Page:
Sanctions, not words, needed over extrajudicial criminalization of the Crimean Tatar Mejlis
19.04.16 | Halya Coynash
The Council of Europe’s recent report on Crimea might have seemed less bafflingly weak had it not coincided with the announced suspension of the Crimean Tatar Mejlis. This criminalization of the representative assembly of the largest indigenous ethnic group in Crimea has now been confirmed by Russia’s Justice Ministry and surely requires reaction extending beyond words of protest and concern.
It should be noted that the report by Ambassador Gérard Stoudmann, while denying any “collective repressive policy against the Crimean Tatars as an ethnic group” did point to the “procedure aiming at declaring the Mejlis of the Crimean Tatar people an ‘extremist organisation’. It stated that “should this lead to a court decision, that would indicate a new level of repression targeting the Crimean Tatar community as a whole”.
What if, as has now happened, the Russian occupiers decided to bypass the court altogether? The postponements of court hearings mentioned in the CE report were thanks to the Mejlis and its lawyer refusing to back down in the face of such lawlessness and demanding their right to defence. The court hearings were demonstrating the lack of any substance to the charges of ‘extremism’. It was probably for this reason that first the de facto prosecutor Natalya Poklonskaya, and now the Russian justice ministry decided to dispense with the court altogether.
Poklonskaya announced the Mejlis’ suspension on April 11, and on April 18 Russia’s justice ministry added the Crimean Tatar Mejlis to its list of “civic or religious organizations whose activities have been suspended due to their extremist activities.” The ministry message states that this is on the basis of a decision from the Crimean prosecutor.
No, there is no court ruling as such, however the Mejlis is now banned, and any member who continues to represent a banned organization will presumably face criminal charges.
It is likely that the decision last week was deliberately announced while high-ranking members of the Mejlis were outside Crimea. The warning was clear: return and you face imprisonment like the Deputy Head of the Mejlis, Akhtem Chiygoz, who has been imprisoned since January 2015.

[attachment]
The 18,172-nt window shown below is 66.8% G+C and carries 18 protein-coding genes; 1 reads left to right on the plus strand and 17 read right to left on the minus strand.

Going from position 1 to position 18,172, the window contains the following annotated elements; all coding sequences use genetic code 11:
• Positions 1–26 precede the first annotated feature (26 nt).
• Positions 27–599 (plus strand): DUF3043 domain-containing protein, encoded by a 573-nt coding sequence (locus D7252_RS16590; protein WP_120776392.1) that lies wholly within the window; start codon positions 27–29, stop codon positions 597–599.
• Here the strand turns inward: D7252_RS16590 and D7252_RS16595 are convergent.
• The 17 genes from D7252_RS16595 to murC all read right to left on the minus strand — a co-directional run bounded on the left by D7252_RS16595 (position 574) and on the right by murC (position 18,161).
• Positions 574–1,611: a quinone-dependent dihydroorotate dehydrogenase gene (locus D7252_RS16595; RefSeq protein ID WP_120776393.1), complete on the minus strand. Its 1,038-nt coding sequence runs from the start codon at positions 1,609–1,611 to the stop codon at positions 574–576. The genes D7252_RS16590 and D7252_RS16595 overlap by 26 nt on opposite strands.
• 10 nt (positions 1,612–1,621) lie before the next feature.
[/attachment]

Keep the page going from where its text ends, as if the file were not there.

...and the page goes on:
There are a number of assertions in the CE report that have caused bemusement among those following developments in Crimea. Olha Skripnik from the Crimean Human Rights Group is in no doubt that there is wide-scale repression directed against the Crimean Tatar people. Perhaps the week spent in Crimea may not have been sufficient for the delegation to understand that TV Millet, which the report points out was created after Crimean Tatar media were silenced, is “nothing more than a mouthpiece for Russian propaganda”. Perhaps not, although there were ample reports from rights organizations making the situation quite plain.
The exiled Crimean rights activist believes that the main reason that the report seems all too mild and “not objective” is that “the Council of Europe doesn’t want to quarrel with Russia”.
In legal terms it is not even clear who or what exactly the Russian occupiers are criminalizing, since local mejlis are not subdivisions, as claimed, of the Crimean Tatar Mejlis, but autonomous bodies of self-government. While the level of illiteracy among the occupation authorities should not be underestimated, it is unlikely that an attempt will be made to clarify the situation. Far better to instil general fear among Crimean Tatars through total uncertainty.
The accusations of ‘extremism’ have been used as a weapon since soon after Russia’s annexation of Crimea. In April 2014 a formal warning “about the inadmissibility of extremist activities” was issued to one member of the Mejlis, Risa Shevkiev for raising the Ukrainian flag over the Mejlis building. In June 2014, Shevket Kaibullaev, the Chief Editor of the Mejlis newspaper Avdet received a formal warning about alleged ‘extremism’. Poklonskaya considered that texts in the newspaper arouse tension in inter-ethnic relations and constitute extremist activity. The words deemed ‘extremist’ included ’annexation’, ‘occupation’ and ‘temporary occupation of the Crimea’.
There are already reports that a children’s ensemble has been prohibited from performing in T-shirts with the Crimean Tata Tamga or national symbol. The website (in exile) 15Mins cites its own sources as saying that there were an unprecedented number of police present at a concert in Bakhchysarai of the children’s ensemble. The officers forced the children to wear the T-shirts inside out to conceal the symbol.
Who then has become ’extremist’, if children are prohibited from wearing a Crimean Tatar national symbol?
The announcement by Russia’s justice ministry came exactly one month before the 72nd anniversary of the 1944 Deportation of the Crimean Tatar People. Traditional remembrance events have always been organized by the Mejlis. Remembering the victims of a terrible crime will now also be illegal ‘extremist’ activities.
Will the Council of Europe really be content to note that a new mosque is being built, or cite the isolated Crimean Tatars, including a couple of members of the Mejlis, who decided to collaborate with the occupation regime as proving some divide in opinion?
In theory, not. On April 11, CE Secretary General Thorbjørn Jagland pointed out that banning the Mejlis “would discriminate against the whole Crimean Tartar community and is therefore unacceptable.” There were similar statements from various governments, yet all spoke as though this were somehow in the future.
It is a reality now. Two years after invading and annexing Ukrainian territory, Russia has effectively declared war against the Crimean Tatar people. More words of concern, without real punitive sanctions, would be frighteningly inadequate.
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